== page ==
The trial judge thus equated ATT’s interests with Eriksson’s, such that a conflict with Eriksson, who had engaged counsel, was a conflict with ATT, thus absolving the attorneys of any duty to the dissenting owners.
And because the minority members had no knowledge of either Gunderson or WilmerHale’s involvement, they could not have reposed any trust or confidence in those lawyers, which precluded application of cases such as Cacciola v. Nellhaus, 49 Mass. App. Ct. 746 (2000), or Fassihi v. Sommers, Schwartz Silver, Schwartz & Tyler, P.C., 309 N.W.2d 645 (Mich. App. Ct. 1981), in which a fiduciary relation arose because the non-client placed trust and confidence in corporate counsel. See Baker, 33 Mass. L. Rep. 267, at *22 (Mass. Super. 2016).
Reversal and resulting implications
For the Appeals Court, ATT’s counsel could not so easily accept Eriksson as the arbiter of the company’s best interests (and certainly could not do so in secret), because the company’s operating agreement expressly required “[c]onsensual decision-making … on important matters despite the obvious potential for conflict.”
Because of the minority protections in ATT’s operating agreement, acting “according to the interests of the corporation,” and not just those of one “nonclient stockholder, director, officer, employee, or other [corporate] representative,” (Clair v. Clair, 464 Mass. 205, 216 (2013) (quotation omitted)), required ATT’s counsel to consider everyone’s individual interests in any corporate action. The operating agreement’s protections thus extended counsel’s duties to all members and trumped whatever counsel (or Eriksson) believed was best for ATT.
In one sense, this decision makes perfect sense on the facts presented. The law has long been clear that close corporations resemble partnerships. Blank v. Chelmsford Ob/Gyn, P.C., 420 Mass. 404, 408 (1995); Donahue v. Rodd Electrotype Co., 367 Mass. 578, 586 (1975).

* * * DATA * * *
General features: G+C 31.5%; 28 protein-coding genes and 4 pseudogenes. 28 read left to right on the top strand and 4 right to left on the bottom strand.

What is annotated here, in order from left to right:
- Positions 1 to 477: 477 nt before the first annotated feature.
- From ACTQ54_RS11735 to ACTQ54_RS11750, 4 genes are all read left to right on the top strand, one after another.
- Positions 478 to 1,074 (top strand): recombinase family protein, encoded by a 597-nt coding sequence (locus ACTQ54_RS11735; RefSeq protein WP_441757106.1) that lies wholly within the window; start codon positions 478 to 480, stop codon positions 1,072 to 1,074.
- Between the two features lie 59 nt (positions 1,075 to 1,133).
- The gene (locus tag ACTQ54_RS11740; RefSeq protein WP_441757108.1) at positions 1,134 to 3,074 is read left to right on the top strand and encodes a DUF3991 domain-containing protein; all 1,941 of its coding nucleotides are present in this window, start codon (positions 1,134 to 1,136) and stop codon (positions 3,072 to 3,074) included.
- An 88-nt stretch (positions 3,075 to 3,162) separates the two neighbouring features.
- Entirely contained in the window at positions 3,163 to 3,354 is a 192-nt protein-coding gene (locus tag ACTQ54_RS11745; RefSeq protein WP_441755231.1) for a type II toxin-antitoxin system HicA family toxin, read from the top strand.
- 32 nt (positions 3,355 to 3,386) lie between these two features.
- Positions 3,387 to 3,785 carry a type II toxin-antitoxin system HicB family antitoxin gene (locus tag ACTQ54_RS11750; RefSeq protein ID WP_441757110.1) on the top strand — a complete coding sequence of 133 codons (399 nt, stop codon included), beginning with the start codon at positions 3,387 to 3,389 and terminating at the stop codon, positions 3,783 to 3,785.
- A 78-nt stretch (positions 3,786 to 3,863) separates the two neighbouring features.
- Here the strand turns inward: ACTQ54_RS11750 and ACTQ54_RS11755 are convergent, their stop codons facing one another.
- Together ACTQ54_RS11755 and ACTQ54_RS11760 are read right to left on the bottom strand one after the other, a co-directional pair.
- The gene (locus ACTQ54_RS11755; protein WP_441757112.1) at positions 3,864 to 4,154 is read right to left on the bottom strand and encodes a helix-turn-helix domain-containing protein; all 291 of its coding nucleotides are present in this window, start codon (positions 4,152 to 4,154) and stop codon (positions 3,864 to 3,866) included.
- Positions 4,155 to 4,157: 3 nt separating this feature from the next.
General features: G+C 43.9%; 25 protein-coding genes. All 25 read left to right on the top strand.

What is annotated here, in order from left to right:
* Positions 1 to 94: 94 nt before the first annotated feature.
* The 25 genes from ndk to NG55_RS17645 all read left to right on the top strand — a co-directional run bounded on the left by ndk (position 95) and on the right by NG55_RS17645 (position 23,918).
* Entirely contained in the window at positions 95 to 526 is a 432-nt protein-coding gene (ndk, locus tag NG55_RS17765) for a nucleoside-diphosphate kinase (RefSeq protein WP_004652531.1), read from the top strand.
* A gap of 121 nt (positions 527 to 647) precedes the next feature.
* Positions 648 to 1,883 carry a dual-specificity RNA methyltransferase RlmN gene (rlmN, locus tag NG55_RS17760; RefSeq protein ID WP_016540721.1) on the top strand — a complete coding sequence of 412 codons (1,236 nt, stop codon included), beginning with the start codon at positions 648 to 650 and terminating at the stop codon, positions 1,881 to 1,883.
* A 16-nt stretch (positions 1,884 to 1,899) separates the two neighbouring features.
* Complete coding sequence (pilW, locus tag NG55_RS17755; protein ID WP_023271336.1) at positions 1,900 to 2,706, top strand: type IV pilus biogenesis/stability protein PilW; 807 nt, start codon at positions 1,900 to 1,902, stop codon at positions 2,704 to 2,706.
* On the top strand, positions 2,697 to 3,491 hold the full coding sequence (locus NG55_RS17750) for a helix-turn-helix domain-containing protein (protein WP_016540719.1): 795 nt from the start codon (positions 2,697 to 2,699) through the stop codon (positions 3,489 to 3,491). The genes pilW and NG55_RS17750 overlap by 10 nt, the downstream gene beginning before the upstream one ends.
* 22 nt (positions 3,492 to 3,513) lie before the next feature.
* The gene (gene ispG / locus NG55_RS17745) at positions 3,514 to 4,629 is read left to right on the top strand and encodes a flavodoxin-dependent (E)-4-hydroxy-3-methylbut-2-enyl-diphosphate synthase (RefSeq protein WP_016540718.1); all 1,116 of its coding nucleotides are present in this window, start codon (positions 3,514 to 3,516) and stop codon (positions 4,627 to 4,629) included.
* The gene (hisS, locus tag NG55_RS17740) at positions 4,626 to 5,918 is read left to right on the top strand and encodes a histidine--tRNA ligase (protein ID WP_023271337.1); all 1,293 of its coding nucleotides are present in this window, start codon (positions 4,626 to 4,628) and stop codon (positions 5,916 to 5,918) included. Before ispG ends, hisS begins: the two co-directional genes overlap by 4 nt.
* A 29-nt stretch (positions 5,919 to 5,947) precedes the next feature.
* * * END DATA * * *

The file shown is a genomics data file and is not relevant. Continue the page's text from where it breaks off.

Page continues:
And “[j]ust as an attorney for a partnership owes a fiduciary duty to each partner, it is fairly arguable that an attorney for a close corporation owes a fiduciary duty to the individual shareholders.” Schaeffer v. Cohen, Rosenthal, Price, Mirkin, Jennings & Berg, P.C., 405 Mass. 506, 513 (1989).
ATT’s lawyers nonetheless acted solely — and secretly — for Eriksson’s benefit, to the exclusion of the company’s minority members, whose rights were compromised as a result. Had the attorneys simply been clearer about whose interests they were protecting (i.e., Eriksson’s alone), there could be no argument that they owed duties to a non-client minority. See Kurker v. Hill, 44 Mass. App. Ct. at 187-88 (“we decline to extend the fiduciary duty owed among shareholders of a closely held corporation to their individual attorneys”).
In this sense, it isn’t surprising that the above dicta from Schaeffer became an affirmative holding on these facts; despite purporting to represent the company as a whole, counsel had clearly prioritized one member’s interests over others.
But as for how company counsel should reconcile potentially conflicting duties to the company and all of its constituents, Baker’s instruction to simply look to the operating documents is not much use.
If the documents actually require a consensus for all major decisions, as they did in Baker, then no one can legitimately act on the company’s behalf without being exposed to a claim, and counsel will face a disabling conflict on any disputed action.
And if the documents are silent about the rights and duties of owners, then counsel will likely feel just as hamstrung, because the fiduciary duties of utmost good faith and loyalty would then arise by default, and counsel — well aware of those duties — would face a nearly identical conflict in doing anything that might harm an owner constituency.
Baker therefore tacitly suggests that attorneys would do well to understand their relationship with closely held companies, and the scope of their corresponding duties, as creatures of contract that are best clarified through documentation.
As long as a company’s operating documents define the rights and duties of both the owners and company counsel, and empower counsel to act for the company without triggering any additional duties, and establish a process for resolving disputes among owners, then all is clear, and counsel can advise the business with confidence.
(Of course, achieving such clarity would have its own ethical implications for any lawyer preparing the necessary documents that limited his or her duties; again, Baker complicates things.)
But the all-too-common reality is that clients don’t seek counsel until after a dispute arises, and the available documentation is typically thin, at best. For that more likely scenario, Baker’s essential lesson is that attorneys should not purport to represent business entities whose owners are at odds; you just might end up in a fiduciary relationship with someone you’ve never met.
Steven M. Veenema is a shareholder at Murphy & King in Boston.